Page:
Deutsches Institut für Japanstudien
Jochi Kioizaka Bldg. 2F
7-1 Kioicho, Chiyoda-ku
Tokyo 102-0094, Japan
Tel: 03 – 3222 5198, Fax: 03 – 3222 5420
The presentation will be given in English. The joint DIJ History and Humanities and Social Science Study Group is organized by M. Aoyama-Olschina,
S. Heinrich, P. Holdgrün, C. Hommerich and T. Weber.
All are welcome to attend, but registration is appreciated.
Joint DIJ History and Humanities and Social Science Study Group
Deceleration: Phenomena and discourses in present-day Japan from cultural and literary perspectives
May 26, 2015 / 11:30 P.M. - 1:00 P.M.
Evelyn Schulz, Ludwig Maximilians University Munich
In the course of the 20th century, processes such as population growth, industrialization and centralization have led to rapid urban growth and enormous population density in Japan. Since the 1990s, these growth processes have slowed down and even show signs of stagnation. Economic transformations such as the deindustrialization of rural regions and the transfer of production to neighboring Asian countries in response to the pressure of globalization as well as demographic shifts such as population decline and the aging of the population have led to complex socio-spatial differences. Against this backdrop, Japan today offers cutting-edge examples of widespread and rapidly increasing interest in social and economic deceleration and downshifting.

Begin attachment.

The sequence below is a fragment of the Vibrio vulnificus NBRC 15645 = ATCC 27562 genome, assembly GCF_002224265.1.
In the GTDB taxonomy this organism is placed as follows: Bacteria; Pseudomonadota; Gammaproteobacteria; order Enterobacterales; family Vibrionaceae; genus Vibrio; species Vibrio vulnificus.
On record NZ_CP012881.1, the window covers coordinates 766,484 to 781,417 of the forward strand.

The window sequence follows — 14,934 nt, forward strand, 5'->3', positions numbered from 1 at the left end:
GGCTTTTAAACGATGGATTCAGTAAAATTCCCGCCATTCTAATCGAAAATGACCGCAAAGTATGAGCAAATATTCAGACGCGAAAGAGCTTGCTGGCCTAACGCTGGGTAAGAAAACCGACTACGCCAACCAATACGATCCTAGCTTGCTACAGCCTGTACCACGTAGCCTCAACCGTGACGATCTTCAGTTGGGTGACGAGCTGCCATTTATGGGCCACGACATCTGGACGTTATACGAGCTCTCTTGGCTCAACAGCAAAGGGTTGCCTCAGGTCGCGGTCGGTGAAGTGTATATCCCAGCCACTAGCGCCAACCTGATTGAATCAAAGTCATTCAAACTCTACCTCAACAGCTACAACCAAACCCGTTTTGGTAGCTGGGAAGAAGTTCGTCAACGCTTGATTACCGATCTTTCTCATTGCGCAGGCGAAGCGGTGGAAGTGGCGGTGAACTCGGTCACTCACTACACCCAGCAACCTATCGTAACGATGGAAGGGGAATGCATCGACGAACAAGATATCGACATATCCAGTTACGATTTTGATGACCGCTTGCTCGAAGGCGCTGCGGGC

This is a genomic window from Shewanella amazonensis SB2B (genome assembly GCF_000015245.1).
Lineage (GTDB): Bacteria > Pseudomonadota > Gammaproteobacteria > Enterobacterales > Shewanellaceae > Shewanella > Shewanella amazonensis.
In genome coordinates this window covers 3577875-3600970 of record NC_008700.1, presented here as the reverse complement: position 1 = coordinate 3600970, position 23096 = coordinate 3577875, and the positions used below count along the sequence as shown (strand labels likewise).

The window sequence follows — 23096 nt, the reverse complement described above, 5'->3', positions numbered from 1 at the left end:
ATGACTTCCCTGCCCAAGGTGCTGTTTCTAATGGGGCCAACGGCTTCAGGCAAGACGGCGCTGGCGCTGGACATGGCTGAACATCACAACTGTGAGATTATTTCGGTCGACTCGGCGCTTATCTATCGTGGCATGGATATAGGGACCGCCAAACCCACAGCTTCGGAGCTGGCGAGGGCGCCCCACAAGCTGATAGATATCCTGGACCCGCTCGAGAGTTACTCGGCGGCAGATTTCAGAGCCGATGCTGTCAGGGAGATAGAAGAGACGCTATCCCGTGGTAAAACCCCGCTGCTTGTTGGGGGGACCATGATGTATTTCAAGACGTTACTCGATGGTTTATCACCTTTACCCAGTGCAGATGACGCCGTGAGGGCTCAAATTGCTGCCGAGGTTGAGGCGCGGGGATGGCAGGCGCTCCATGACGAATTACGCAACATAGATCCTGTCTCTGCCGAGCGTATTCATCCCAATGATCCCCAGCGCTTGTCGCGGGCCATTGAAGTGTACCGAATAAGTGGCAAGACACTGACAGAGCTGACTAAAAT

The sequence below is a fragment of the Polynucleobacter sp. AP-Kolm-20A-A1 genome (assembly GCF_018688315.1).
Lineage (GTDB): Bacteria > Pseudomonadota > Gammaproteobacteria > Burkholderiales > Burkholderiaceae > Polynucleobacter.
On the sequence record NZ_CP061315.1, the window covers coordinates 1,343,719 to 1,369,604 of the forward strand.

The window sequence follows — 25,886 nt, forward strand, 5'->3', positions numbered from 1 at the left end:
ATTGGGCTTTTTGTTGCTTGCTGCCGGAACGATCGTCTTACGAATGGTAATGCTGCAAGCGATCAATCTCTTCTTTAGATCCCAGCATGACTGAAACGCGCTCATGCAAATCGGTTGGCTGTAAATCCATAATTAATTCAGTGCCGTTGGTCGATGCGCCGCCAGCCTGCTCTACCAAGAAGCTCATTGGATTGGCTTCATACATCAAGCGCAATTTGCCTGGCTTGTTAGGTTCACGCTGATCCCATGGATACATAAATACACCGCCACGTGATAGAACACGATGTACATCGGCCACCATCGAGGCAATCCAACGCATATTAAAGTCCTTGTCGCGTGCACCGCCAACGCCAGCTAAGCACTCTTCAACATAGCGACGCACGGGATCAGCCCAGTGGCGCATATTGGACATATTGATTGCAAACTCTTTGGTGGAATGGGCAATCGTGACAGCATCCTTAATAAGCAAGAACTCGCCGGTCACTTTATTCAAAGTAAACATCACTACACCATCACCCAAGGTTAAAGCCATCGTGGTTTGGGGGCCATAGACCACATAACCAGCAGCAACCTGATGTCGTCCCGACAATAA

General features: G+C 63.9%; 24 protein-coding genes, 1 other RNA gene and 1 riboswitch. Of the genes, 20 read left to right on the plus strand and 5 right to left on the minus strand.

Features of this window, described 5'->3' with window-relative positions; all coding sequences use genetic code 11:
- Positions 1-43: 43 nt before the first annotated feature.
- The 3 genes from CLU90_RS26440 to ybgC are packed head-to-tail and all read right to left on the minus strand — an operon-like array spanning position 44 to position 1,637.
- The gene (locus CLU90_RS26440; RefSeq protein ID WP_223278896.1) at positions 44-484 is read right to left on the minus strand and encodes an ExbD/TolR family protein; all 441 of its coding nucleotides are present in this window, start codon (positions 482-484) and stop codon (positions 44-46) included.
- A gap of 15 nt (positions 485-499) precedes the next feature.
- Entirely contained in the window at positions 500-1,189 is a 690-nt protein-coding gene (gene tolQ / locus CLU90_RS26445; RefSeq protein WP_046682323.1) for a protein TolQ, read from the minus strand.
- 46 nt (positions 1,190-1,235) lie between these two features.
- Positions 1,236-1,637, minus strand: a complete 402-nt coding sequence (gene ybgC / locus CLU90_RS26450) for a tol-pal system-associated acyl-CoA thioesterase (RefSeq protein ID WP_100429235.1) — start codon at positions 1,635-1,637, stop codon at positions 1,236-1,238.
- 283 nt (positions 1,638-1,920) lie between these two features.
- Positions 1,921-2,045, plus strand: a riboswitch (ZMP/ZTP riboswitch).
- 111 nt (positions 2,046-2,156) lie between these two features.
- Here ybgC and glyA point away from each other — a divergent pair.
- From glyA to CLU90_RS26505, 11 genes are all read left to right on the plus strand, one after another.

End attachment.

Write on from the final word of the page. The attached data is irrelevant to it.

The presentation outlines a research project, which attempts to examine phenomena of deceleration and downshifting in contemporary Japanese culture and literature, and to analyze their multilayered meanings and implications.
Evelyn Schulz is Professor of Japanese Studies at Ludwig Maximilians University in Munich, Germany and currently a visiting scholar at the DIJ. She has published on the novelist Nagai Kafû, Tokyo/Edo discourses, images of the urban in Japanese literature and culture and their respective timescapes. Currently, she is doing research on cultural expressions of deceleration and downshifting in contemporary Japan, thus questioning the salient image of Japan as a high-speed society.